South Korea

OzAsia Film Review: Villainess (South Korea, 2017) brings video game violence to the big screen

September 20, 2017

Villainess doesn’t waste any time, giving the audience exactly what they came for; a full on, bloody action movie. And boy does it deliver exactly what it promises. The whole premise – a story about an assassin out for revenge – comes with big expectations of huge action sequences and lots of knives, and with a 10 minute opening scene dedicated to our assassin, Sook-hee (played by Ok-bin Kim), violently cutting through a building full of men while she’s on a warpath to find the person she holds responsible for the death of her father, there isn’t any doubt Villainess plans to deliver on every bit of violence that earned it an R18+ rating.... Continue Reading

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Sydney Film Festival Review: A Quiet Dream (Korea, 2016) wakes up an invisible side of Seoul

June 21, 2017

Placing itself somewhere between the genres of mumblecore and slice of life, A Quiet Dream directed by Zhang Lu, is an almost observational look into the invisible world of lower class Seoul.... Continue Reading

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Film Review: The Age of Shadows (MA15+) (South Korea, 2016) is a brilliant, gripping, must-see experience

October 31, 2016

South Korean Director Jee-woon Kim’s film credits comprise an impressive catalogue of thrilling action films. His balls to the wall 2005 film A Bittersweet Life is still one of my favourite action movies; he’s payed homage to Sergio Leonne with The Good, The Bad, The Weird and in 2013 he teamed with Arnold Schwarzenegger for his Hollywood debut The Last Stand. Now he’s back in his home land, joined by some familiar faces for a 1920’s spy thriller.... Continue Reading

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Aussie cinematic release confirmed for South Korean Box office topper The Age of Shadows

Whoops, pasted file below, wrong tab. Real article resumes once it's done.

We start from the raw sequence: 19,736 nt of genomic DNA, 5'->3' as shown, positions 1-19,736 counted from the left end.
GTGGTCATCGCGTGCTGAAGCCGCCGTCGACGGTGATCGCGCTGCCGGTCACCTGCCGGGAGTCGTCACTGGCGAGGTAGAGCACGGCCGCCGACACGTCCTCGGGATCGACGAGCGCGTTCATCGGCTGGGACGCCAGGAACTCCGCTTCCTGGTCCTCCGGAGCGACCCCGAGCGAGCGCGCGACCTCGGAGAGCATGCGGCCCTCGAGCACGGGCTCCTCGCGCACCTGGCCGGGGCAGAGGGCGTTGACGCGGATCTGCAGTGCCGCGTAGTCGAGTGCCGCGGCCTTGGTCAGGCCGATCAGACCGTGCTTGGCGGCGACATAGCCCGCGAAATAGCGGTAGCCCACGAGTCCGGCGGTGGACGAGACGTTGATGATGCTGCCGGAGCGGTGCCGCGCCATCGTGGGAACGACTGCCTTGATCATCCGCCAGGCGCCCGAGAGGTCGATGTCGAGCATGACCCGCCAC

September 30, 2016

Madman Entertainment has announced that South Korean Box Office Topper, The Age of Shadows, will make its way to Australian cinemas. ... Continue Reading

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Sydney Film Festival Review: Alice in Earnestland (South Korea, 2015)

June 17, 2016

The dark comedy is, in my opinion, one of the hardest genres to accomplish. To take serious and taboo themes and put a humourous view on it requires an assured hand on all aspects of the storytelling. If the story is shown too serious, the humour will be seen as out of place. If the story is too comical, the serious themes will be seen as jarring. Great examples of dark comedies are American Psycho, A Clockwork Orange, Heathers and of course, Dr. Strangelove. So when I was about step into the rabbit hole to watch Alice in Earnestland, I was very nervous. Was the trip worth taking or will it end up landing with a thud?... Continue Reading

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Sydney Underground Film Festival: One on One (South Korea, 2015)

September 25, 2015

Oh you like Korean cinema? Me too! You like violent Korean cinema? Yes please, me too! Have you seen any of Kim Ki-Duk‘s films? Me neither. When I read that he had directed 20 features and had received the Cannes Lion a couple of years back, I felt like I might be missing out on […]

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